Delegating vs. Dumping (Part 2)


The issue here is not necessarily overwhelming staff or team members, but rather the difference between delegating and dumping.
Craig Groeschel has a couple great posts on how to delegate here and here. So many leaders, though, are guilty of dumping more often then they are responsible for delegating. The reasons can be many, but here’s a few. A leader tries to go it on their own rather than involving others. As an event nears they become overwhelmed, and in an attempt to get to the bottom of their ‘to do list’ they start to unload tasks – throwing long lists of unfinished duties to team members that are now shocked and overwhelmed by the sudden thrust of tasks. Another reason this can happen is a leader does not have faith in his/her team. They have a ‘savior’ complex, thinking if something’s done by someone other than himself or herself it will fail. The result in situations like these is always the same: disaster.

The best practice is to involve team members in the entirety of planning and execution of tasks for an event. Help them take ownership, and as Craig Groeschel explains in his posts, delegate authority not just responsibility. When you just dump things on team members at the last moment you are communicating to them that they are not valuable enough to be involved in the process. They are simply ‘hired hands’ that are there to pick up your slack. Don’t be a leader that puts your team in impossible situations because of your own ego issues. Be a leader that believes in your team – that sets your team up for success. Let me know what you think about this!! I’d love to hear your thoughts/stories on Delegating vs. Dumping!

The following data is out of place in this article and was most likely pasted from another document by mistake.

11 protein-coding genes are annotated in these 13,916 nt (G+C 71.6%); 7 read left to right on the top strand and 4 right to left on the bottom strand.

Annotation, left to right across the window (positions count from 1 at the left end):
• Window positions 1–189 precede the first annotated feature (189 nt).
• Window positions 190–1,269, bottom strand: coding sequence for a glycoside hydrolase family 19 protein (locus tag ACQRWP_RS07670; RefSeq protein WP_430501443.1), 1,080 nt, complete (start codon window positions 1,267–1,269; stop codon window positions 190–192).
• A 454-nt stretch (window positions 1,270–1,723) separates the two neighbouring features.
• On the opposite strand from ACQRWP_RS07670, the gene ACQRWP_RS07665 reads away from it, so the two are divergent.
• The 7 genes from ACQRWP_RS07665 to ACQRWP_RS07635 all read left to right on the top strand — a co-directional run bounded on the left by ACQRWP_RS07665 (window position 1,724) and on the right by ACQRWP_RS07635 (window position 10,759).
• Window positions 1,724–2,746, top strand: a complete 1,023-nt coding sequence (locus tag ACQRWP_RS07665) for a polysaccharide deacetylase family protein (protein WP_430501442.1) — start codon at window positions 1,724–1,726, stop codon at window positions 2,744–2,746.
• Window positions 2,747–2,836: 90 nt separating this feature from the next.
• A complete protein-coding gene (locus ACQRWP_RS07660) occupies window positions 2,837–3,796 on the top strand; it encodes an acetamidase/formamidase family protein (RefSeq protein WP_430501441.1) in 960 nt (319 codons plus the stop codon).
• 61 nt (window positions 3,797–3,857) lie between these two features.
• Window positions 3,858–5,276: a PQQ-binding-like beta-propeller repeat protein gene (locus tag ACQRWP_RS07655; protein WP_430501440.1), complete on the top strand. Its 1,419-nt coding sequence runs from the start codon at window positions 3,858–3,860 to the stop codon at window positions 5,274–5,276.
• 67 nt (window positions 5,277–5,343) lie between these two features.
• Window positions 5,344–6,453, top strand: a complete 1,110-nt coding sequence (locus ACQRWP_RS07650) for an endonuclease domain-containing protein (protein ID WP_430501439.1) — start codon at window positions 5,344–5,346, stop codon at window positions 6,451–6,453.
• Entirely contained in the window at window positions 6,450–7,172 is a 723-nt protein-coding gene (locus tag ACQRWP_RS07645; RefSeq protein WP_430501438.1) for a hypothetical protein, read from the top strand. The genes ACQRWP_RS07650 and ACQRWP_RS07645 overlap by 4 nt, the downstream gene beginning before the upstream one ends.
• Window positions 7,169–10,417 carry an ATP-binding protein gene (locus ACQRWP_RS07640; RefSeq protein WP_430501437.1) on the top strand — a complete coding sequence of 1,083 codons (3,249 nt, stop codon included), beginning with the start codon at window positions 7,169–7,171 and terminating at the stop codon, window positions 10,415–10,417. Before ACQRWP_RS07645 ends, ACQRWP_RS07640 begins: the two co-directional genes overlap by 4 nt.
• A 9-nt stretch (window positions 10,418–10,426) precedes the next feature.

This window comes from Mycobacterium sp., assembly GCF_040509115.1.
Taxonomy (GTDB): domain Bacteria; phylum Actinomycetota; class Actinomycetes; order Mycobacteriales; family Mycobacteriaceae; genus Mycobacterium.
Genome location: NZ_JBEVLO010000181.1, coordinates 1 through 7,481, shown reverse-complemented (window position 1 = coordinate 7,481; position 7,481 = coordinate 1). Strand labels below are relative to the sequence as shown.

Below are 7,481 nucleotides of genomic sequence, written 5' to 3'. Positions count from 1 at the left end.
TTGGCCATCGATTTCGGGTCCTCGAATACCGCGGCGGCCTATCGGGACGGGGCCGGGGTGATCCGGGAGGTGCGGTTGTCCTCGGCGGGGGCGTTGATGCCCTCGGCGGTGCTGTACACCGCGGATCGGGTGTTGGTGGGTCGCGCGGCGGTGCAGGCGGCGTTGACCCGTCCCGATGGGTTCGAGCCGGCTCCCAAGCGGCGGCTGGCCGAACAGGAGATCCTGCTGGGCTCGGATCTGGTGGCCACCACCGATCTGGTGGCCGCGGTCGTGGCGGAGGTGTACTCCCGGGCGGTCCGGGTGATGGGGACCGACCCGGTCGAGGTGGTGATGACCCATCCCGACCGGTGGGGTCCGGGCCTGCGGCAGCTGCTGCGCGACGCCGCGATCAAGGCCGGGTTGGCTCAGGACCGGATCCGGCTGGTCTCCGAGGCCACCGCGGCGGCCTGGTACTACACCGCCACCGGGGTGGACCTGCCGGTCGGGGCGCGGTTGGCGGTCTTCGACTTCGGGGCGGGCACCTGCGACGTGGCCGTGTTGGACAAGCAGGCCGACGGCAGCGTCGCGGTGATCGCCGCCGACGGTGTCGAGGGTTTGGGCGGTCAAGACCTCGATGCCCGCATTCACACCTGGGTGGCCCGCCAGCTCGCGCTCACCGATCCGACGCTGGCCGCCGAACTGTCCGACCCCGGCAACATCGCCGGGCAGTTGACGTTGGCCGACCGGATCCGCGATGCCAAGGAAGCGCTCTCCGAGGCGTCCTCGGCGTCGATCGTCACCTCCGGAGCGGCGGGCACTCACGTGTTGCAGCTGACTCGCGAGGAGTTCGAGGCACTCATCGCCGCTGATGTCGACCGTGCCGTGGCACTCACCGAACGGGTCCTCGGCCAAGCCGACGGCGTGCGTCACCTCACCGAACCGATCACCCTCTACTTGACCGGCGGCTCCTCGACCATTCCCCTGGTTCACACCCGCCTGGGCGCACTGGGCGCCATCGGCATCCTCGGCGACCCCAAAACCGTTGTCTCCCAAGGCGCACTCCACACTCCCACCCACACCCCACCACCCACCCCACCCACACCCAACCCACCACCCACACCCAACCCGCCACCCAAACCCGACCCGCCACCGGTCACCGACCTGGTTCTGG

4 thoughts on “Delegating vs. Dumping (Part 2)

Add yours

  1. I think dumping is more of a tendency in the older generation because of their ‘my way or the highway’ mentality and the younger generations team approach. With that said, though, anyone from any generation can be guilty of dumping. It can be difficult to entrust responsibility and authority to others-so the easiest thing to do is to do everything on your own. And when that doesn’t work, you unload everything you don’t get done.

  2. i agree…and unfortunately i’ve already seen one too many people in ministry with a ‘savior complex’. God forbid i obtain that mentality!

    Ps. HOW ARE YOU!

  3. I think that a lot of the problem lies in the fact that people in leadership don’t always know how much responsibility/authority should be given to others. Some leaders like to order others around, some won’t make a decision without group approval, and some just do all the work themselves. All of these are bad approaches, but striking the proper balance to avoid all of these extremes is difficult to say the least.

    I think you are right that delegating authority along with responsibility is vital and very often overlooked. Do you have thoughts on what good delegation looks like?

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